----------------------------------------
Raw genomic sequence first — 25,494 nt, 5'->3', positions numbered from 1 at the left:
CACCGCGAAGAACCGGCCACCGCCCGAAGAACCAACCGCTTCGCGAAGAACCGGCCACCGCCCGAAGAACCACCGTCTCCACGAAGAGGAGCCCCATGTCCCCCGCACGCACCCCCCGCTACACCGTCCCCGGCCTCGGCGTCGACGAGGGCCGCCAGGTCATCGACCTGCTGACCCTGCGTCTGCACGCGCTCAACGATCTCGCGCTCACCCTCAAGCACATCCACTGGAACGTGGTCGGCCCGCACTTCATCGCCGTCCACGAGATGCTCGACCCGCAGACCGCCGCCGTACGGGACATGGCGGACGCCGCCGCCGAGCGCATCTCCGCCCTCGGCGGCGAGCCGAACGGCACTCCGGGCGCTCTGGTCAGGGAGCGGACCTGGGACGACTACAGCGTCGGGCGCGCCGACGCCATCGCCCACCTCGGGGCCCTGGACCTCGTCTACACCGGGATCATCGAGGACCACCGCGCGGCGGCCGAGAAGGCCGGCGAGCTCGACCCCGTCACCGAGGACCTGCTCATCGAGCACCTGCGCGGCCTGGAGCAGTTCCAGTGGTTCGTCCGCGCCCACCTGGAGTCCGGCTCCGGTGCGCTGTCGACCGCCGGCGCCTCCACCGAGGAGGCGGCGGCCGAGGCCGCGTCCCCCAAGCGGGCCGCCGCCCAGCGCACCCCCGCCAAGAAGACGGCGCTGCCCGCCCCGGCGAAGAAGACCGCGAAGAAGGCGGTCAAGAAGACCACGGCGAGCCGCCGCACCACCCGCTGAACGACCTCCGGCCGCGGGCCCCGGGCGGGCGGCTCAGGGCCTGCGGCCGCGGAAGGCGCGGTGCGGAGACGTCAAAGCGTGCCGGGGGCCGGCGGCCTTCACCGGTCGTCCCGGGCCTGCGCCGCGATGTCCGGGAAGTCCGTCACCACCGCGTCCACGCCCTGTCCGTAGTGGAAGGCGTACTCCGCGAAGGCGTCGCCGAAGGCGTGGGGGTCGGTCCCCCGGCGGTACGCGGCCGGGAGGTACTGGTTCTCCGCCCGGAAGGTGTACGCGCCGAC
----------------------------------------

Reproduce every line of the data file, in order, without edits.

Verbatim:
Raw genomic sequence first — 25,494 nt, 5'->3', positions numbered from 1 at the left:
CACCGCGAAGAACCGGCCACCGCCCGAAGAACCAACCGCTTCGCGAAGAACCGGCCACCGCCCGAAGAACCACCGTCTCCACGAAGAGGAGCCCCATGTCCCCCGCACGCACCCCCCGCTACACCGTCCCCGGCCTCGGCGTCGACGAGGGCCGCCAGGTCATCGACCTGCTGACCCTGCGTCTGCACGCGCTCAACGATCTCGCGCTCACCCTCAAGCACATCCACTGGAACGTGGTCGGCCCGCACTTCATCGCCGTCCACGAGATGCTCGACCCGCAGACCGCCGCCGTACGGGACATGGCGGACGCCGCCGCCGAGCGCATCTCCGCCCTCGGCGGCGAGCCGAACGGCACTCCGGGCGCTCTGGTCAGGGAGCGGACCTGGGACGACTACAGCGTCGGGCGCGCCGACGCCATCGCCCACCTCGGGGCCCTGGACCTCGTCTACACCGGGATCATCGAGGACCACCGCGCGGCGGCCGAGAAGGCCGGCGAGCTCGACCCCGTCACCGAGGACCTGCTCATCGAGCACCTGCGCGGCCTGGAGCAGTTCCAGTGGTTCGTCCGCGCCCACCTGGAGTCCGGCTCCGGTGCGCTGTCGACCGCCGGCGCCTCCACCGAGGAGGCGGCGGCCGAGGCCGCGTCCCCCAAGCGGGCCGCCGCCCAGCGCACCCCCGCCAAGAAGACGGCGCTGCCCGCCCCGGCGAAGAAGACCGCGAAGAAGGCGGTCAAGAAGACCACGGCGAGCCGCCGCACCACCCGCTGAACGACCTCCGGCCGCGGGCCCCGGGCGGGCGGCTCAGGGCCTGCGGCCGCGGAAGGCGCGGTGCGGAGACGTCAAAGCGTGCCGGGGGCCGGCGGCCTTCACCGGTCGTCCCGGGCCTGCGCCGCGATGTCCGGGAAGTCCGTCACCACCGCGTCCACGCCCTGTCCGTAGTGGAAGGCGTACTCCGCGAAGGCGTCGCCGAAGGCGTGGGGGTCGGTCCCCCGGCGGTACGCGGCCGGGAGGTACTGGTTCTCCGCCCGGAAGGTGTACGCGCCGAC